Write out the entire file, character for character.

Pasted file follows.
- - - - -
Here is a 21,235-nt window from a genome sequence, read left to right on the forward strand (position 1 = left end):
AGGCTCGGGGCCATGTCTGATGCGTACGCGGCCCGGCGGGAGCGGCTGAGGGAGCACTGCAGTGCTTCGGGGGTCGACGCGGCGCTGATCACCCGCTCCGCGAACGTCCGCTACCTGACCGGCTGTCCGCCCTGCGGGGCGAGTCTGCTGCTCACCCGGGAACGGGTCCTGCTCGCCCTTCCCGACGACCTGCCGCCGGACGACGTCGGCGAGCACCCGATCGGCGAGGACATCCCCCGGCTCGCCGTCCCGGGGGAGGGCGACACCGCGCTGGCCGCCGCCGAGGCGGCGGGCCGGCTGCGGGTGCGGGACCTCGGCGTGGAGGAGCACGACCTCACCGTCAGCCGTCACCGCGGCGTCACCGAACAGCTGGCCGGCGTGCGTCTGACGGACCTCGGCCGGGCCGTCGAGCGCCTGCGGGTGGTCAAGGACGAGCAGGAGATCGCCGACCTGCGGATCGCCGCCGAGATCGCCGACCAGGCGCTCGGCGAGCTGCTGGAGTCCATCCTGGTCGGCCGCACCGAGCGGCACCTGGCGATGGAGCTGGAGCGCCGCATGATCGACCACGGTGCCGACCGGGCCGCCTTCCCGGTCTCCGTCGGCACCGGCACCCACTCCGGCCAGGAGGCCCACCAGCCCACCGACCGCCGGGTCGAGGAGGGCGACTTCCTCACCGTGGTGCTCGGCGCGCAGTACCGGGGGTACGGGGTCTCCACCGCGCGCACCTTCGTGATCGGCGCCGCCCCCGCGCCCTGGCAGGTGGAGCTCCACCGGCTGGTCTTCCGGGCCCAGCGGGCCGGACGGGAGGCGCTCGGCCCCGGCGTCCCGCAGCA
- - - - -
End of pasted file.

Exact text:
Here is a 21,235-nt window from a genome sequence, read left to right on the forward strand (position 1 = left end):
AGGCTCGGGGCCATGTCTGATGCGTACGCGGCCCGGCGGGAGCGGCTGAGGGAGCACTGCAGTGCTTCGGGGGTCGACGCGGCGCTGATCACCCGCTCCGCGAACGTCCGCTACCTGACCGGCTGTCCGCCCTGCGGGGCGAGTCTGCTGCTCACCCGGGAACGGGTCCTGCTCGCCCTTCCCGACGACCTGCCGCCGGACGACGTCGGCGAGCACCCGATCGGCGAGGACATCCCCCGGCTCGCCGTCCCGGGGGAGGGCGACACCGCGCTGGCCGCCGCCGAGGCGGCGGGCCGGCTGCGGGTGCGGGACCTCGGCGTGGAGGAGCACGACCTCACCGTCAGCCGTCACCGCGGCGTCACCGAACAGCTGGCCGGCGTGCGTCTGACGGACCTCGGCCGGGCCGTCGAGCGCCTGCGGGTGGTCAAGGACGAGCAGGAGATCGCCGACCTGCGGATCGCCGCCGAGATCGCCGACCAGGCGCTCGGCGAGCTGCTGGAGTCCATCCTGGTCGGCCGCACCGAGCGGCACCTGGCGATGGAGCTGGAGCGCCGCATGATCGACCACGGTGCCGACCGGGCCGCCTTCCCGGTCTCCGTCGGCACCGGCACCCACTCCGGCCAGGAGGCCCACCAGCCCACCGACCGCCGGGTCGAGGAGGGCGACTTCCTCACCGTGGTGCTCGGCGCGCAGTACCGGGGGTACGGGGTCTCCACCGCGCGCACCTTCGTGATCGGCGCCGCCCCCGCGCCCTGGCAGGTGGAGCTCCACCGGCTGGTCTTCCGGGCCCAGCGGGCCGGACGGGAGGCGCTCGGCCCCGGCGTCCCGCAGCA